The city of Lowell, Massachusetts has adopted a new law requiring handgun permit applicants to write an essay and pay “upwards of $1,100 in training” to qualify.
Even then, Lowell police superintendent William Taylor “has sole discretion for approving or denying the applications.”
According to Fox News, Taylor pushed the new law and the city council passed it. As a result, applicants now have to write an essay and “state in writing why they should receive” a handgun license.
Gun Owners Action League of Massachusetts executive director Jim Wallace said, “It is absurd that people should have to write an essay to the town to explain why they should be able to exercise their constitutional rights. We already have a very strict set of gun laws in the state, but this is way over the top.” And Lowell resident Dan Gannon told the City Council, “I will never write an essay to get my rights as an American citizen.”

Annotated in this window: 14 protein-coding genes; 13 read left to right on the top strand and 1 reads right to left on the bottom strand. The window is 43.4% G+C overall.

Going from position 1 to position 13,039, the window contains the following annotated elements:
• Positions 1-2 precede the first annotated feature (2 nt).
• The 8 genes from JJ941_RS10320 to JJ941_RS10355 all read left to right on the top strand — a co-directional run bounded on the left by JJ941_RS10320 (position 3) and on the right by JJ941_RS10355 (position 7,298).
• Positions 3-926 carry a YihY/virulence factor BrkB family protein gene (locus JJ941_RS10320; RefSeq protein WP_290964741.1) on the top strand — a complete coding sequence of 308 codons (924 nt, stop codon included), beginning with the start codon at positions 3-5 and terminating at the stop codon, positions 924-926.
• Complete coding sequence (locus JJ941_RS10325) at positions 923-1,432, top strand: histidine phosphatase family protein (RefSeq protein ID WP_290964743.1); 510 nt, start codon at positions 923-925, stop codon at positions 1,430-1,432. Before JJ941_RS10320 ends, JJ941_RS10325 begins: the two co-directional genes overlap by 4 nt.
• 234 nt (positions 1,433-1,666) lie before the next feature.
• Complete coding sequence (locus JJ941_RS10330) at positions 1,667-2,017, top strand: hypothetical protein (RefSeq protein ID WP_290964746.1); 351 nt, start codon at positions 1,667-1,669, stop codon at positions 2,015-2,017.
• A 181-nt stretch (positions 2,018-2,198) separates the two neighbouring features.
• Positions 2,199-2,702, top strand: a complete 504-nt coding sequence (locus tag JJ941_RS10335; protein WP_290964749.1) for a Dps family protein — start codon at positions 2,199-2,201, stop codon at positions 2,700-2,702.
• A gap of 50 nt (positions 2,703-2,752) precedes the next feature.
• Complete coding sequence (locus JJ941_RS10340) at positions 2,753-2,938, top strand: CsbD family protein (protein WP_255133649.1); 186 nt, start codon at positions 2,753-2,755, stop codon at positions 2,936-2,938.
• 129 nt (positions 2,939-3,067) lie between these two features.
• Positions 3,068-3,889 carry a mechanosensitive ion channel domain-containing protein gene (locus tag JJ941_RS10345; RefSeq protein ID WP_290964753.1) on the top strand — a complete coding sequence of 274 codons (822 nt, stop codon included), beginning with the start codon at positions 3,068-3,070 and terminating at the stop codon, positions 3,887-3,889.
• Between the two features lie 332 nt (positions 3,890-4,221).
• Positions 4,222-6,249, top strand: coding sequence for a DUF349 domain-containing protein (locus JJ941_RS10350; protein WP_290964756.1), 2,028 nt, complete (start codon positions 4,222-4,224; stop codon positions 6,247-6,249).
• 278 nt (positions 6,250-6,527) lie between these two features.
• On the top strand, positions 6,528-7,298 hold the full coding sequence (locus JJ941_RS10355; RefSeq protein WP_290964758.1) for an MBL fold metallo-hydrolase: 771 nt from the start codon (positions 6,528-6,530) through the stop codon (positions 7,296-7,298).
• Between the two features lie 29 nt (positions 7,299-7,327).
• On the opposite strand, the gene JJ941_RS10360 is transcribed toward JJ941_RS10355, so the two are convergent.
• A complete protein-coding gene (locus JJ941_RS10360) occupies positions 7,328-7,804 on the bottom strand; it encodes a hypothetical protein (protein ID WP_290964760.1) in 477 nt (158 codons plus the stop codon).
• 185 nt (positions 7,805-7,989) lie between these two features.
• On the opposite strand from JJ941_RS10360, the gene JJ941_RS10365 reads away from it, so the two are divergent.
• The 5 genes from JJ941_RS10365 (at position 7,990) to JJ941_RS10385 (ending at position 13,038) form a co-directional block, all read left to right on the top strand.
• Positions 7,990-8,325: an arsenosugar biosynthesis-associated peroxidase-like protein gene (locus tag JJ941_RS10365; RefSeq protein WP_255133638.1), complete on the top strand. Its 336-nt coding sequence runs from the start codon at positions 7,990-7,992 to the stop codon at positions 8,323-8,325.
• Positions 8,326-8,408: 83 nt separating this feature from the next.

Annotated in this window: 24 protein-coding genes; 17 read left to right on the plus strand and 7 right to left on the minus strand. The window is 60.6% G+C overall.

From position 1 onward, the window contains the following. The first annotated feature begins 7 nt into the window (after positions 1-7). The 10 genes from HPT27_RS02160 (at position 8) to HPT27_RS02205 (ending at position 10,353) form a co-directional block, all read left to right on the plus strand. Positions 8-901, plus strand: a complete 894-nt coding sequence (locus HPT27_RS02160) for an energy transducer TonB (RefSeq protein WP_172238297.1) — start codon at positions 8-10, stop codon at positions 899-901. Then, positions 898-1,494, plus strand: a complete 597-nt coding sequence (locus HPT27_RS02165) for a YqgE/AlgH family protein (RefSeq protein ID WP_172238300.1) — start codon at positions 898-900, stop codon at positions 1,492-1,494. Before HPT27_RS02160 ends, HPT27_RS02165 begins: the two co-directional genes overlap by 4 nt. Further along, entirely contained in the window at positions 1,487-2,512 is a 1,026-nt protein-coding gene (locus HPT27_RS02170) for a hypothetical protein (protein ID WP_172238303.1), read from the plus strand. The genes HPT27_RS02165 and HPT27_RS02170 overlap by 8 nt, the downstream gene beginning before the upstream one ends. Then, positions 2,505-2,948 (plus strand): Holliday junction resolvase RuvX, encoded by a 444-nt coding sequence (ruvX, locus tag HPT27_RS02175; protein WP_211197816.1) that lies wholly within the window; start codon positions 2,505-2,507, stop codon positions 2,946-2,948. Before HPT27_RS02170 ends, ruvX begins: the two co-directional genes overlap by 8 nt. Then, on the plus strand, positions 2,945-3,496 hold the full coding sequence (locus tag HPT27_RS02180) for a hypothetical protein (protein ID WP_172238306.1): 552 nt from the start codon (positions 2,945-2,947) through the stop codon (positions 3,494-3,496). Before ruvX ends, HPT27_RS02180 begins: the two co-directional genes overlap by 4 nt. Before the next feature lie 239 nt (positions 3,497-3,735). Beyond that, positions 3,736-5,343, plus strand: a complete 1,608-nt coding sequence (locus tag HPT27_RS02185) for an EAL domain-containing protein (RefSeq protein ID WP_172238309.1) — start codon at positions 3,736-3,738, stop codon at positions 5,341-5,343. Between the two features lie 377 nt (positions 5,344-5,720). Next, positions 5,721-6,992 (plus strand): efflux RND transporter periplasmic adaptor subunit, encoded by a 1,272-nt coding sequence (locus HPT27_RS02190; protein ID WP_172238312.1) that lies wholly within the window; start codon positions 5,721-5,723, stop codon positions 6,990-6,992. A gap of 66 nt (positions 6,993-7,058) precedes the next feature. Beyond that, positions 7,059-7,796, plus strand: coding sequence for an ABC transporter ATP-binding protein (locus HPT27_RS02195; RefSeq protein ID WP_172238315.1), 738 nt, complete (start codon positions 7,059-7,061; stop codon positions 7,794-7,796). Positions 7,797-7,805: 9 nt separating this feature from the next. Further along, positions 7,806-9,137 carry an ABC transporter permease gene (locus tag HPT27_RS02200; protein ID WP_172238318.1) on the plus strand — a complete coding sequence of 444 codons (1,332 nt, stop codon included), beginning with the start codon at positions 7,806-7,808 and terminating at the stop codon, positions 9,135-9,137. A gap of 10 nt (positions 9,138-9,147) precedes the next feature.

But Lowell Police spokesman Capt. Timothy Crowley defended the law, suggesting it is a mischaracterization to refer to the written requirement as an “essay.” He said, “If you want a license to carry a firearm unrestricted wherever you want and whenever you want, the superintendent is just looking for some documentation as to why. That is not unreasonable to most people.”
In addition to the essay requirement, residents who want a handgun permit have to pay “upwards of $1,100 in training” fees.
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